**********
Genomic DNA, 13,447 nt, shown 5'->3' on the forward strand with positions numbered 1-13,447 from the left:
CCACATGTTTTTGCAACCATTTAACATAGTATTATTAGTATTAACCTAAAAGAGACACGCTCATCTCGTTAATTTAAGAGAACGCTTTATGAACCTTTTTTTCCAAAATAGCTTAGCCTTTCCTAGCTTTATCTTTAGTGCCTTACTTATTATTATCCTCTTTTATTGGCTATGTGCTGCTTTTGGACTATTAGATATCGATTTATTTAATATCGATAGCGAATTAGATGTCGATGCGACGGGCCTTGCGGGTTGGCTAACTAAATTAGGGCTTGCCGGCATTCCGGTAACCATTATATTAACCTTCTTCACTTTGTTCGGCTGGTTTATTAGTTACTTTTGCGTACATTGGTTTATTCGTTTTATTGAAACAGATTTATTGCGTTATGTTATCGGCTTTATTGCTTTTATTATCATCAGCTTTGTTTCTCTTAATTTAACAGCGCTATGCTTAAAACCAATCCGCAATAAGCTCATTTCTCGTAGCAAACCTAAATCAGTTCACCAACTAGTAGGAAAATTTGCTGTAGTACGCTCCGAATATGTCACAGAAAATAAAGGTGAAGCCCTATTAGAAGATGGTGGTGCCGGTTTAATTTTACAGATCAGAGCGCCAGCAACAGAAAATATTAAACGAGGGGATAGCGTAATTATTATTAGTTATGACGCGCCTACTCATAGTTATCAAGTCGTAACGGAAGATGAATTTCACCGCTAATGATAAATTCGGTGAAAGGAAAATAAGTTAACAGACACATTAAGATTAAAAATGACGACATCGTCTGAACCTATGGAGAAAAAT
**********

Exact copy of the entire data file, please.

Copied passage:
Genomic DNA, 13,447 nt, shown 5'->3' on the forward strand with positions numbered 1-13,447 from the left:
CCACATGTTTTTGCAACCATTTAACATAGTATTATTAGTATTAACCTAAAAGAGACACGCTCATCTCGTTAATTTAAGAGAACGCTTTATGAACCTTTTTTTCCAAAATAGCTTAGCCTTTCCTAGCTTTATCTTTAGTGCCTTACTTATTATTATCCTCTTTTATTGGCTATGTGCTGCTTTTGGACTATTAGATATCGATTTATTTAATATCGATAGCGAATTAGATGTCGATGCGACGGGCCTTGCGGGTTGGCTAACTAAATTAGGGCTTGCCGGCATTCCGGTAACCATTATATTAACCTTCTTCACTTTGTTCGGCTGGTTTATTAGTTACTTTTGCGTACATTGGTTTATTCGTTTTATTGAAACAGATTTATTGCGTTATGTTATCGGCTTTATTGCTTTTATTATCATCAGCTTTGTTTCTCTTAATTTAACAGCGCTATGCTTAAAACCAATCCGCAATAAGCTCATTTCTCGTAGCAAACCTAAATCAGTTCACCAACTAGTAGGAAAATTTGCTGTAGTACGCTCCGAATATGTCACAGAAAATAAAGGTGAAGCCCTATTAGAAGATGGTGGTGCCGGTTTAATTTTACAGATCAGAGCGCCAGCAACAGAAAATATTAAACGAGGGGATAGCGTAATTATTATTAGTTATGACGCGCCTACTCATAGTTATCAAGTCGTAACGGAAGATGAATTTCACCGCTAATGATAAATTCGGTGAAAGGAAAATAAGTTAACAGACACATTAAGATTAAAAATGACGACATCGTCTGAACCTATGGAGAAAAAT